Document One: Round The Block
‘Run The Block’ by Document One has caught many by the scruff of the neck, with ‘Small Steps’ sent in for good measure, to hammer the point home and leave a long, lingering, lasting impression. Time to document both further. And let’s face it, there’s never an occasion when the inclusion of the phrase ‘jazz n bass’ isn’t good, surely? Read on.
As the new year gains speed, how would you say you’ve changed in the last year, as producers?
Our writing process has actually changed a lot, we now spend more time working separately in our own studios rather than working side by side. It’s good because we can turn around music quicker, and more creatively. We tend to have different takes on things.
It’s wicked when we’re sending song files back and forth because there’s always a surprise when you first listen to something you’ve been sent.
Musically we’ve developed a much better understanding of the space required within D&B music. Our basslines have become more minimal and more expressive with lots more room to breath.
The music blew me away when I first heard it on Radio 1, so can you take us behind ‘Run The Block’?
Over the last year we’ve been experimenting a lot with jazz music in our productions and ‘Run the Block’ is a continuation of that. That song actually started with a drop which came together really quickly, we had a cool double bass groove so we sort of worked backwards from there.
We found a really cool rap accapella on a pack we downloaded from Loopmasters which fitted perfectly with the bassline.
It created a cool old-school-east-coast hip hop vibe which we stuck with. This track was a succession of happy accidents really.
There is rarely a creative agenda when we start a track, with this tune our only conscious decision was to continue down the jazz n bass route because we are enjoying it so much and it comes so naturally to us. We both have very musical backgrounds, and jazz has been a big part of that.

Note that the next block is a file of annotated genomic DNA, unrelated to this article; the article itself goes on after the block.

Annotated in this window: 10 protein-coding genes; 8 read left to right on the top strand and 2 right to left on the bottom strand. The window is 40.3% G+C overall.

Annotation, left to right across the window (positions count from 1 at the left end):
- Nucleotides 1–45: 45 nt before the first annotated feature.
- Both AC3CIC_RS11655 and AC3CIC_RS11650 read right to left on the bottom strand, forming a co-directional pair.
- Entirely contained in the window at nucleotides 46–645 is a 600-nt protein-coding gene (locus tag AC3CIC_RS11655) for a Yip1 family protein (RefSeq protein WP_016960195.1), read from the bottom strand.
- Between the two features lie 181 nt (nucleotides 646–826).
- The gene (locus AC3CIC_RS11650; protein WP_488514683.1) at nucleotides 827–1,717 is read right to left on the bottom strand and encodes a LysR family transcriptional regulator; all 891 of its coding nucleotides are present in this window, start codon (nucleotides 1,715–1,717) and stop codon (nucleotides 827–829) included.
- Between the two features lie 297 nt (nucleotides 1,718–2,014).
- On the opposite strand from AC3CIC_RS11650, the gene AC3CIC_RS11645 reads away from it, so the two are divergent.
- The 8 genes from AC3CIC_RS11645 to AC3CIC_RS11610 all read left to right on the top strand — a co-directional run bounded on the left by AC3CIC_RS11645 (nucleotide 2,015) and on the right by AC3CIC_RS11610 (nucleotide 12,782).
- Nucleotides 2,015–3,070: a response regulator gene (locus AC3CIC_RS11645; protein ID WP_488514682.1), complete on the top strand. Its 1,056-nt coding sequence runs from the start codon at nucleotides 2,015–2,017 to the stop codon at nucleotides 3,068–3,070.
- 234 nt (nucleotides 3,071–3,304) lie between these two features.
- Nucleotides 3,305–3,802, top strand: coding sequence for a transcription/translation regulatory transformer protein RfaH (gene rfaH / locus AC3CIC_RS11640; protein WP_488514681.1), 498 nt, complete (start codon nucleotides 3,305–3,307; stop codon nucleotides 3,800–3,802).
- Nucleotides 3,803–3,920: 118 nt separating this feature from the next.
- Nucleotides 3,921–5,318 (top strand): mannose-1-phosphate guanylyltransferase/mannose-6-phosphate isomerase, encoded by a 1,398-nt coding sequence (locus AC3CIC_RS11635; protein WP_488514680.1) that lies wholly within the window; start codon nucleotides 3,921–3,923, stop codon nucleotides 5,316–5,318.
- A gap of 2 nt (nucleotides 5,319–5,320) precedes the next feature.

Introducing this into our productions was only a matter of time really.
Where did the fantastic double bass come from for the tune, what inspired it? Sounds great and I often wonder if the quality of the instrument lends itself to insane filtering opportunities! Got to be fun to eq/warp…
Inspiration came from years as young musicians playing jazz… Joe as pianist and Matt as a drummer and guitarist. Also, growing up listening to producers like LTJ Bukem and Roni Size with their jazz infused D&B.
The double bass itself is a Native Instruments Kontakt instrument. It’s multisampled so sounds totally authentic but gives us the freedom to play it on a keyboard.
Double bass is such a naturally huge sounding instrument with loads of low end so works perfectly for D&B and because it is harmonically very rich it is really fun to filter and resample.
‘Small Steps’ destroys, it’s great… but that vocal catches me with the mood: what was behind the vocal?
Again this tune began as a drop and the intro came later. We’d spent a lot of time on the synth work and sound design so the whole tune revolves around that, focussing on timbre rather than harmony. The drop by our standards is really tough, so we wanted an equally intense intro to build up to it.
Cinematic style vocal samples in intros are a bit of a cliche within dance music but we felt it created the vibe and intensity we wanted for this tune so we stuck with it.
What tunes are you feeling right now… ones that are delivering live?
Everything Drumsound and Bassline Smith are coming out with at the moment is really exciting and fresh! We’ve always been massive fans of their work but ‘The Truth’ was just ridiculous.
On top of that we’re really feeling Culture Shock’s latest work and Enei’s LP.
What’s plans for this year on the release front?
We’re currently working on a lot of music: we’ve got two tunes coming out on the next Technique compilation then we have another single on the way.
And what tune’s in your head right now?
‘Bitch Don’t Kill My Vibe’ Kendrick Lamar